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Would F-4s Really Be Activated For WAR?  
User currently offlineCX747 From United States of America, joined May 1999, 4466 posts, RR: 5
Posted (11 years 11 months 2 weeks 4 days 3 hours ago) and read 3088 times:

In an earlier post, the massive amount of F-4s that are currenlty in storage at AMARC was discussed. Supposedly, in WAR time these airframes would/could be reactivated. My question is, what does a F-4 bring to the table? Wouldn't it make more sense to start mass producing present day jets?


"History does not long entrust the care of freedom to the weak or timid." D. Eisenhower
12 replies: All unread, jump to last
 
User currently offlineJohnM From United States of America, joined Feb 2001, 351 posts, RR: 0
Reply 1, posted (11 years 11 months 2 weeks 4 days 3 hours ago) and read 3058 times:

My understanding is that they are working through the F-4 fleet and making drones and that sort of thing out of them. As far as the US is concerned, where would you find current/ qualified aviators and maintenance guys? There is nobody left in the USAF to fix them anymore, unless you tapped some guys who used to have them in the Guard/ Reserve. Any active duty AF guy who worked F-4s is now out, or E-7 or above. Also test equipment, tech data and that stuff has all gone down the tubes ( at least in the quanities needed to get the plane back in active service.) People I know who used to work them liked the airplane, but admit it is a very hard airplane to keep flying.

User currently offlineLMP737 From , joined Dec 1969, posts, RR:
Reply 2, posted (11 years 11 months 2 weeks 4 days 3 hours ago) and read 3057 times:

By the time you identified the aircraft to be re-activated, started refurbishing, done the necessary testing the war would probably be over.

User currently offlineHamfist From United States of America, joined Jan 2002, 614 posts, RR: 3
Reply 3, posted (11 years 11 months 2 weeks 4 days 3 hours ago) and read 3056 times:

Not a chance!!

The F-4 is, indeed, moving on to the much less glorious world of being an unmanned aerial target. In fact, F-4's have been used like this for several years now.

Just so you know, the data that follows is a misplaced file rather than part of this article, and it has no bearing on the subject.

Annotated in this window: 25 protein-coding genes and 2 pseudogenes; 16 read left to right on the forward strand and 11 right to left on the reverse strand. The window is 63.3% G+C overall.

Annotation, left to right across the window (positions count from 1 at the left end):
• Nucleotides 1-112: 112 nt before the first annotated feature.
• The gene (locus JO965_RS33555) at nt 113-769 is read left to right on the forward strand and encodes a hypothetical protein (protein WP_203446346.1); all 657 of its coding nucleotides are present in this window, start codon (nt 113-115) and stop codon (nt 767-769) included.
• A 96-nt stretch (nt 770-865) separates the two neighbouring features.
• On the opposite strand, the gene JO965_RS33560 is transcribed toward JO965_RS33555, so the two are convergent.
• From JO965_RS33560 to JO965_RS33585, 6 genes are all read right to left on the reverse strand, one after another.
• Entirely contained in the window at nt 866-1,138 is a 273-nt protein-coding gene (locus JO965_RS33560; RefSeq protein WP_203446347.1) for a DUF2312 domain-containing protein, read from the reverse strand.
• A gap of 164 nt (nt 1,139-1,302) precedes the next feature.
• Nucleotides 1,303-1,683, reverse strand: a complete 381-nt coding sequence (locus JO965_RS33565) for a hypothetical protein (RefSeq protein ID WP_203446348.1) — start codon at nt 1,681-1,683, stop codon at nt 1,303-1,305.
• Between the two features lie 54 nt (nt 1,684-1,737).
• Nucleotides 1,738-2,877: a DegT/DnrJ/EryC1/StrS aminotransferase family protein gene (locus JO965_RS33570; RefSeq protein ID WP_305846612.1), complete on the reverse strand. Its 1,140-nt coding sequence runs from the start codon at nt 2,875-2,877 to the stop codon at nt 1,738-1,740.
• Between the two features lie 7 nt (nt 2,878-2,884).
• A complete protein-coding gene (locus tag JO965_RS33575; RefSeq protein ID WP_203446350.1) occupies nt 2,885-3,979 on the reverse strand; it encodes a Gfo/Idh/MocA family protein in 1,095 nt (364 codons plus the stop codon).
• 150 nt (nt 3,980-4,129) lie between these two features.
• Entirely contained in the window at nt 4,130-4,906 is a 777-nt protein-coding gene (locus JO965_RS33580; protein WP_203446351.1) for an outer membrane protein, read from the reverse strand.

And, as JohnM mentioned, it would be next to impossible to gather together the neccessary personnel to make a squadron.

The F-4 had it's day and is now just a piece of history. I can't think of anything it would bring to the fight that today's jets can't accomplish.


User currently offlineSaintsman From United Kingdom, joined Mar 2002, 2065 posts, RR: 2
Reply 4, posted (11 years 11 months 2 weeks 3 days 22 hours ago) and read 3027 times:

As a matter of interest, does anyone know how long it takes to build a modern day fighter aircraft? I imagine that the production lines are not geared up for mass production either.

User currently offlineJwenting From Netherlands, joined Apr 2001, 10213 posts, RR: 19
Reply 5, posted (11 years 11 months 2 weeks 3 days 15 hours ago) and read 2959 times:

That is exactly the reason why aircraft are put in storage Saintsman.

The F-4 has indeed had its day in the sun, sadly it's soon to be gone. There may be a few reserve units left that fly the RF-4 or F-4G versions, but apart from that the type is no longer in use.
Its place in the boneyards for attrition replacements has been taken by the F-15A and F-16A, just like it took the place of the F-102 and F-101.
The examples still in storage will be converted to drones or scrapped for spares (either for those drones or for sale to countries that still use F-4s).
If a protracted war were to break out some might be converted into drones and packed with explosives to serve as makeshift cruise missiles but that would be an act of desperation more than a sound operational decision (remember that the Tomahawk and ALCM production lines are also closed and no new cruise missile is on the drawing board (let alone in production or testing) to take its place. During Desert Storm, the Navy and Air Force all but ran out of cruise missiles and had to convert nuclear tipped ones to conventional use leaving the nuclear deterrent force to wait for the Tomahawk production line to be reopened which took several months).



I wish I were flying
User currently offlineLt-AWACS From , joined Dec 1969, posts, RR:
Reply 6, posted (11 years 11 months 2 weeks 3 days 10 hours ago) and read 2905 times:

There are no F-4 or RF-4 squadrons anywhere (AF, Guard,Res) in the US, other than the drone units, mainly at Tyndall. I do know some pilots who still fly the F-4 as the drones sometimes are flown with pilots for various tests. They do not give F-4 slots out of UPT, all the F-4 folks are older. Most of the maint. is contracted.